Because this is a teaching hospital and because the resident is there to learn, I let him know what I was thinking - in a kind, respectful tone, of course. He was receptive and then the real conversation begun. We discussed the risks. I shared research with him that he was not aware of. He explained process and precautions to me. And he did get the stamp of approval from his attending. Bean will be treated as high risk. He will have the full attention of an attending that has an understanding of his unique health circumstances. He will get the best care possible.

Ultimately, I left feeling a lot better than I did at the start of the appointment because the resident (eventually) treated me with respect (after a receiving a gentle nudge from me.)

Friday, August 12, 2011

It's all about him...


It's been a busy week filled with therapy and two appointments at Children's (more on that in another post) and today, we had Bean's quarterly evaluation for Early Intervention (EI).

In these appointments, we review his goals and progress towards goals with one or more of his therapists and his service coordinator. I was pleased to see all the progress that Bean has made in the last three months - he is walking, dancing, more interactive and beginning to imitate more sounds, gestures and even some words.

These appointments are also the best time to make changes to his Individualized Family Services Plan (IFSP) - including goals, therapists, frequencies, etc... We adjusted his OT schedule a bit and added Speech. Most importantly, though, I finally worked up the nerve to request a new PT.

This was a really big deal for me. I have been wanting a change for a long time, but I have just felt bad about requesting the change. His current (well, previous now) therapist has been with us since Bean enrolled in EI at 8 months old. We have established a personal relationship and both Bean and Baby J were comfortable with her. Still, it never really felt like a good fit to me.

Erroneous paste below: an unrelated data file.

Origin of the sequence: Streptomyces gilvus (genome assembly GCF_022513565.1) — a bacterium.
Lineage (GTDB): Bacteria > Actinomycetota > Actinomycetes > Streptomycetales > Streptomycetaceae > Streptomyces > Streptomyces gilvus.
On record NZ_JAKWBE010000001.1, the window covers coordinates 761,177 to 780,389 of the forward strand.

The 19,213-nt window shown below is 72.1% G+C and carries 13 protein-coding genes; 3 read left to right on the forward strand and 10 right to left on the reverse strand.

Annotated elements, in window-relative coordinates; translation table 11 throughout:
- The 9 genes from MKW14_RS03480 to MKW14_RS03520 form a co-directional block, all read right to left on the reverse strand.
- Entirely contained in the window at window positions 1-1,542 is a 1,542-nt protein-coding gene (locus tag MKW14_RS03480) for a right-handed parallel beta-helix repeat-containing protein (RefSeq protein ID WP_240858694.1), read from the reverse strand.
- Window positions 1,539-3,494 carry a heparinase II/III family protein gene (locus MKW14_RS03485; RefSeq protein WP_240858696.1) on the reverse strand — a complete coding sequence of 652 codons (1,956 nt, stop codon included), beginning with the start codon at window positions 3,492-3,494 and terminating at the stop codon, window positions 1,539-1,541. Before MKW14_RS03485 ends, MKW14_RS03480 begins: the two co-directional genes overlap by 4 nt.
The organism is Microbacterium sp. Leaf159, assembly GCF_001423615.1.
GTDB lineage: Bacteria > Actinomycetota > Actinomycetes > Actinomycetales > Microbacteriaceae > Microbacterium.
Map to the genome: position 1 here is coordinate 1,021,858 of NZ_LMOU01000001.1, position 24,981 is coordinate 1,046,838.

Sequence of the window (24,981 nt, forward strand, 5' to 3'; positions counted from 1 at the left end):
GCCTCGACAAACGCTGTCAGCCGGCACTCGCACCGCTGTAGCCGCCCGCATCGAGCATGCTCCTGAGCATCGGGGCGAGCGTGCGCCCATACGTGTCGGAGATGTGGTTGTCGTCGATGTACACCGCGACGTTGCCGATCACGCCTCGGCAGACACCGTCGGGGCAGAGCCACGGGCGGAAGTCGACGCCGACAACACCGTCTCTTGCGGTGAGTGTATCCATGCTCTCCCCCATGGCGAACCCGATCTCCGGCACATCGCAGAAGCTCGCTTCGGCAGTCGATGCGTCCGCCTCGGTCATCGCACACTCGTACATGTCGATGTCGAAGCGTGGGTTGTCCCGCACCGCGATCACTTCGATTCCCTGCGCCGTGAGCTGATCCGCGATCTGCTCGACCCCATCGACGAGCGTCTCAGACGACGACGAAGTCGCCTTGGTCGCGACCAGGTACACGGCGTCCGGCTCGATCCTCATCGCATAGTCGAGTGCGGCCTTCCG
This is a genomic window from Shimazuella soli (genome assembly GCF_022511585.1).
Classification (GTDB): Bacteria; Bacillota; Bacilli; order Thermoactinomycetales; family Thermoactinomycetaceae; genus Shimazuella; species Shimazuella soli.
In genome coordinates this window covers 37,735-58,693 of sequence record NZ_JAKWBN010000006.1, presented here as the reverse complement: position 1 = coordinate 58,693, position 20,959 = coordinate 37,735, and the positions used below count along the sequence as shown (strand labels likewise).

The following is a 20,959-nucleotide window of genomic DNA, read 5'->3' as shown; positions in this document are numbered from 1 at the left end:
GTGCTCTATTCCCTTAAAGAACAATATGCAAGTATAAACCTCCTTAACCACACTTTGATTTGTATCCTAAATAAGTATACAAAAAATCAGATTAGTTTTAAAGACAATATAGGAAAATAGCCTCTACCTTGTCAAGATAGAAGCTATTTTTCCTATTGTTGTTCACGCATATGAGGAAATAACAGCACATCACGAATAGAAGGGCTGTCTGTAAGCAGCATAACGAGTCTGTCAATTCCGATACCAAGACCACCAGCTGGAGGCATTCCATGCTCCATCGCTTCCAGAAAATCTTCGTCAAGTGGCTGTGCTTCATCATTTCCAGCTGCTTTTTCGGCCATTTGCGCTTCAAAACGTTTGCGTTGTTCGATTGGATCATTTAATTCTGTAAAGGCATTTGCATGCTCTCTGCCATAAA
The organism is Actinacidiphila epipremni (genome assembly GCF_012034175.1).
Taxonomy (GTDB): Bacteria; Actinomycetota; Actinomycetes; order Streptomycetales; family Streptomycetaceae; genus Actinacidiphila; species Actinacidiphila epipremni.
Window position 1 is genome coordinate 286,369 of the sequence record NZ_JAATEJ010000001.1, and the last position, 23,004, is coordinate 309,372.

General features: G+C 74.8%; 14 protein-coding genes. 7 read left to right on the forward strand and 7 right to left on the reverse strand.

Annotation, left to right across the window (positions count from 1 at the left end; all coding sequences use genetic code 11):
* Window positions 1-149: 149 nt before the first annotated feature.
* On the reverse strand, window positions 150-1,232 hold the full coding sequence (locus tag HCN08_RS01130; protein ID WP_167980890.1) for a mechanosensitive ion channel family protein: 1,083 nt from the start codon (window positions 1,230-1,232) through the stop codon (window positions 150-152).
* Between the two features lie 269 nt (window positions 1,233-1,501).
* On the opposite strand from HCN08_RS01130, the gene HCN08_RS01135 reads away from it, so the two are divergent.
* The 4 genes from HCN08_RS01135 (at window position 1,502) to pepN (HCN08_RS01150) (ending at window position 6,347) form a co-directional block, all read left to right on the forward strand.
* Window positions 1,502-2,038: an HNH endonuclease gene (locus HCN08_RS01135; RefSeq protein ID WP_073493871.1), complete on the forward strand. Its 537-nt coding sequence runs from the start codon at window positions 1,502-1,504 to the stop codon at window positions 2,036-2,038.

My approach to Bean's therapy is very proactive and I want to get him all the help I possibly can before he progresses to the DART system at 3-years old. His PT was very reactive in her approach and in my opinion, was focusing on the present and not really working towards future goals. I like her personally but I was very turned off, as soon as Bean started walking, when she suggested reducing his services. This was actually the 2nd time that she had suggested reducing his services. Bean is almost two and is still significantly delayed in gross motor skills. His doctors and other therapists strongly agreed with me that he needs as much (proactive) therapy as possible. When I told her that I wasn't interested in reducing PT, she accepted that but it was always the giant elephant in the room...